The goal of vaccines is to produce "immunity" against specific organisms. There are two major branches of the immune system: 1) humoral immunity refers to stimulating the production of antibodies against the microbes in the vaccine, and 2) cell-mediated immunity directs the cells of the immune system to neutralize the invading microbes or destroy the cells the microbes have infected. Each type of vaccine stimulates these branches in slightly different manners.2
Inactivated vaccines depend on cells within the body called antigen-presenting cells to process the material in the vaccine. These cells are normally found in high numbers in skin, muscle, and subcutaneous tissue, especially in the presence of the inflammation that normally follows injections. Antigen-presenting cells carry important parts of the inactivated microbes between the injection site and areas that are active in creating the immune response, such as the lymph nodes. With inactivated vaccines, this important interaction is aided by the adjuvant, along with the relatively high number of inactivated organisms present in the dose of vaccine. These vaccines are especially good at stimulating humoral immunity.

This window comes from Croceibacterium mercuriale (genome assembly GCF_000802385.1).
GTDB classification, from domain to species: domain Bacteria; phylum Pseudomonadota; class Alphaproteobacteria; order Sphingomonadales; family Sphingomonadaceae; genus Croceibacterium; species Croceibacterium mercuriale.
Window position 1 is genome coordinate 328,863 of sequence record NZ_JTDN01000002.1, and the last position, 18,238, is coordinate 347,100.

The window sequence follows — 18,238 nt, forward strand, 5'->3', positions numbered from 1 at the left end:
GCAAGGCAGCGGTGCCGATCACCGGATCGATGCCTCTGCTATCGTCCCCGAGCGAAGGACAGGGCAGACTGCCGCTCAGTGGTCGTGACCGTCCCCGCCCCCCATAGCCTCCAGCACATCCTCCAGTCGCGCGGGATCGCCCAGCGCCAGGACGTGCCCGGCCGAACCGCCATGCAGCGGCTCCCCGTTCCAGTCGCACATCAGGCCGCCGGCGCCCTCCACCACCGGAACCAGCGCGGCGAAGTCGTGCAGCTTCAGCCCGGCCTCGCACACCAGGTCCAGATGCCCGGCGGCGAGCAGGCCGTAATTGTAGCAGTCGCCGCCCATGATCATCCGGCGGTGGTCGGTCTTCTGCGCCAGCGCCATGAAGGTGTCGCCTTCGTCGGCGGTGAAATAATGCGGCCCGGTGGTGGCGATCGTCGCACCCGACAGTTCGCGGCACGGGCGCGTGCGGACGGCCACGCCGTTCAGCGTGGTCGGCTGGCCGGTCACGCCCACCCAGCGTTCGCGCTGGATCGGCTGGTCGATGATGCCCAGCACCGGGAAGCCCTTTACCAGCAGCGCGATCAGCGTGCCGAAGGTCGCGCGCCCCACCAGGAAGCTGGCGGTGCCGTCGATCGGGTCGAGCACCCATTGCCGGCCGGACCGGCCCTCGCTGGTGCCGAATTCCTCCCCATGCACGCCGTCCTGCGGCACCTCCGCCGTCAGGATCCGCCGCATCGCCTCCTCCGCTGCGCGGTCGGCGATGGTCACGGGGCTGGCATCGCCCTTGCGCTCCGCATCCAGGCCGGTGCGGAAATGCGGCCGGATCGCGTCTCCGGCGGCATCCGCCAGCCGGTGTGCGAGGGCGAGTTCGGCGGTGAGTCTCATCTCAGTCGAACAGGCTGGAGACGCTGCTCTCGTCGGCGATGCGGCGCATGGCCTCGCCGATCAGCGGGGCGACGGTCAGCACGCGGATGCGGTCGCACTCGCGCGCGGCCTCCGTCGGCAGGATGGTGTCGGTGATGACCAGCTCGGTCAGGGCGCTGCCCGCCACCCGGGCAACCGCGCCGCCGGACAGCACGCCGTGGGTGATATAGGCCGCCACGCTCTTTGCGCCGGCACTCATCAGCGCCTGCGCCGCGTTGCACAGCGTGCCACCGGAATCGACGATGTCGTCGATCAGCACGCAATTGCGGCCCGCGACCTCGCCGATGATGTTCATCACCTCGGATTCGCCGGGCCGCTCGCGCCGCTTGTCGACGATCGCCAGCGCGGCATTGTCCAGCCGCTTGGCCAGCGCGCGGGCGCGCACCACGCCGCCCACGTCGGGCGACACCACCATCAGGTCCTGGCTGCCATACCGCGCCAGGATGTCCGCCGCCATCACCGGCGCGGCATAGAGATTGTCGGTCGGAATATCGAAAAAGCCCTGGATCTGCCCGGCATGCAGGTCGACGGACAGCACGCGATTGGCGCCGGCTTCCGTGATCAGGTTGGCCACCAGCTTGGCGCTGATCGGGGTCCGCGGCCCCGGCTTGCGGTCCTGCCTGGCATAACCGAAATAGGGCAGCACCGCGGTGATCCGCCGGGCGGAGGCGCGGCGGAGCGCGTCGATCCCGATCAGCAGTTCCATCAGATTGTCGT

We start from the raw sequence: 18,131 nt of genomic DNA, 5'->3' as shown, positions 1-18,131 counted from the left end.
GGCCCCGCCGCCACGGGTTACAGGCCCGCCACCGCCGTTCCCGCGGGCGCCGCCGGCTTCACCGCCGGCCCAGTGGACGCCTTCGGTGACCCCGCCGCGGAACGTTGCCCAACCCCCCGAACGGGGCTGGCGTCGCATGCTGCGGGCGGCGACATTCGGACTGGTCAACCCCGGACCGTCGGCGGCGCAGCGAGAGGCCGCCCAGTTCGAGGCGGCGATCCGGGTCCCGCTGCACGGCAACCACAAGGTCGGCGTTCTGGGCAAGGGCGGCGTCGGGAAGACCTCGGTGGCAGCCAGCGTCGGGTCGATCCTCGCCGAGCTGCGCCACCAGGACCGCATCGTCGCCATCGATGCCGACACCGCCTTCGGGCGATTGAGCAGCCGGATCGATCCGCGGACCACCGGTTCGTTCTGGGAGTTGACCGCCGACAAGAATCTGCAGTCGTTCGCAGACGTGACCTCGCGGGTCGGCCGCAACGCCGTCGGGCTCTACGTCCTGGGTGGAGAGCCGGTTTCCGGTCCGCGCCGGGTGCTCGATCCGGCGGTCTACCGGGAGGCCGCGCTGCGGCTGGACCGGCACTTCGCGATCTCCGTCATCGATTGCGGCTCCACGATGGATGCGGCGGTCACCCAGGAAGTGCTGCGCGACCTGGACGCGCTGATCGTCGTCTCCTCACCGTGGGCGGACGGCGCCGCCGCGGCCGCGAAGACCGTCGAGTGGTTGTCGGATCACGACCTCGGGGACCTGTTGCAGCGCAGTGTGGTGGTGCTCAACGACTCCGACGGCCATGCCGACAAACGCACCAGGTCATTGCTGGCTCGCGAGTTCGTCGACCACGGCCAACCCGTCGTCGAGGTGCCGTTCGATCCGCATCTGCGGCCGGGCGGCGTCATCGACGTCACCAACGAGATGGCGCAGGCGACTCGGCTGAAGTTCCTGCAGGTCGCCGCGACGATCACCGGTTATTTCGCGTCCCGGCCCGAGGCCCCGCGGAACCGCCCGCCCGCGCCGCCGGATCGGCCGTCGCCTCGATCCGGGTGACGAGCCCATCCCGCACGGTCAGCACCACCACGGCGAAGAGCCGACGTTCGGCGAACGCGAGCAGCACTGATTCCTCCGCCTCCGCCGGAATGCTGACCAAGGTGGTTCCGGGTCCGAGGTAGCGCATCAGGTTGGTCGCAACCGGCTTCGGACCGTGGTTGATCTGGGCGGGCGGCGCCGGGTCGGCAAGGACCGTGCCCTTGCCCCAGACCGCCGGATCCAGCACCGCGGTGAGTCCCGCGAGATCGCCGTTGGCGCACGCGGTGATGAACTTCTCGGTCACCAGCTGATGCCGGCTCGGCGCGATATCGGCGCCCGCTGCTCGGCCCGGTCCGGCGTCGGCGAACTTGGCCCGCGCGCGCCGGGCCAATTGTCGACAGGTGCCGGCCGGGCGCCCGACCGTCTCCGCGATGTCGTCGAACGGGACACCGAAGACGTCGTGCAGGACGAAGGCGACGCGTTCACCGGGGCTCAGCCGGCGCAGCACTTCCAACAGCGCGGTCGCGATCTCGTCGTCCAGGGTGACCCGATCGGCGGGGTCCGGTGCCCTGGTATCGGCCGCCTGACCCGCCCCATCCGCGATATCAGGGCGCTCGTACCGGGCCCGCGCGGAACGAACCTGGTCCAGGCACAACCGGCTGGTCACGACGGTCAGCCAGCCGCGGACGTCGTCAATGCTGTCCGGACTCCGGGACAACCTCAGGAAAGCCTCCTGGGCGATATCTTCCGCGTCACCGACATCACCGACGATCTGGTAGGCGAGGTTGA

MLV vaccines depend on their ability to infect living cells within the body, in addition to interacting with antigen-presenting cells, to activate the immune system. Significantly fewer organisms are needed per dose of vaccine, but these organisms need to be viable in order to adequately stimulate the immune system. If the organisms cannot do this, such as when they are inactivated through improper storage or handling, the immune system will not effectively respond, due to the smaller number of organisms and the lack of adjuvant. The action of modified live vaccines is especially good at stimulating cell-mediated immunity.
HOW VACCINES BECOME WORTHLESS
Proteins are the major components of the organisms that make up both killed and MLV vaccines. Proteins disintegrate according to two major factors: time and temperature.
As time passes, the proteins that make up the vaccine organisms disintegrate into smaller parts. Eventually, given enough time, there will no longer be enough intact organisms to effectively stimulate an immune response. This is especially important for rehydrated modified-live organisms, which rapidly lose their viability over time periods as short as 1-2 hours, depending on environmental conditions.